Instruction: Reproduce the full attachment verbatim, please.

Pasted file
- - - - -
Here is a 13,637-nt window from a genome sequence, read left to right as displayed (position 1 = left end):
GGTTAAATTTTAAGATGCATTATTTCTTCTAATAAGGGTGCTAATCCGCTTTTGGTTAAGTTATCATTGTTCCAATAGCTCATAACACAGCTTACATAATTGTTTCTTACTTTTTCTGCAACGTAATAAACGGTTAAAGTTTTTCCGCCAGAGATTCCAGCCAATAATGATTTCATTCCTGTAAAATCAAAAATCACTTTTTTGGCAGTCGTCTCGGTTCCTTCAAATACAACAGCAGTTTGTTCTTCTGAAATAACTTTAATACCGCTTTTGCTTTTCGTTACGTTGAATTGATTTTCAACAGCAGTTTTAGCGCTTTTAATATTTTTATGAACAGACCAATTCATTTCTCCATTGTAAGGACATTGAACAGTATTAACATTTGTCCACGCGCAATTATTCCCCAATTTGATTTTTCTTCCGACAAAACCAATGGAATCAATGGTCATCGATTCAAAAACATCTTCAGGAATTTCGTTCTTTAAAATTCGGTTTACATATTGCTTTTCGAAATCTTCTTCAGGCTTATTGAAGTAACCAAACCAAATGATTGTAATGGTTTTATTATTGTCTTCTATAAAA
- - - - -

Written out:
Here is a 13,637-nt window from a genome sequence, read left to right as displayed (position 1 = left end):
GGTTAAATTTTAAGATGCATTATTTCTTCTAATAAGGGTGCTAATCCGCTTTTGGTTAAGTTATCATTGTTCCAATAGCTCATAACACAGCTTACATAATTGTTTCTTACTTTTTCTGCAACGTAATAAACGGTTAAAGTTTTTCCGCCAGAGATTCCAGCCAATAATGATTTCATTCCTGTAAAATCAAAAATCACTTTTTTGGCAGTCGTCTCGGTTCCTTCAAATACAACAGCAGTTTGTTCTTCTGAAATAACTTTAATACCGCTTTTGCTTTTCGTTACGTTGAATTGATTTTCAACAGCAGTTTTAGCGCTTTTAATATTTTTATGAACAGACCAATTCATTTCTCCATTGTAAGGACATTGAACAGTATTAACATTTGTCCACGCGCAATTATTCCCCAATTTGATTTTTCTTCCGACAAAACCAATGGAATCAATGGTCATCGATTCAAAAACATCTTCAGGAATTTCGTTCTTTAAAATTCGGTTTACATATTGCTTTTCGAAATCTTCTTCAGGCTTATTGAAGTAACCAAACCAAATGATTGTAATGGTTTTATTATTGTCTTCTATAAAA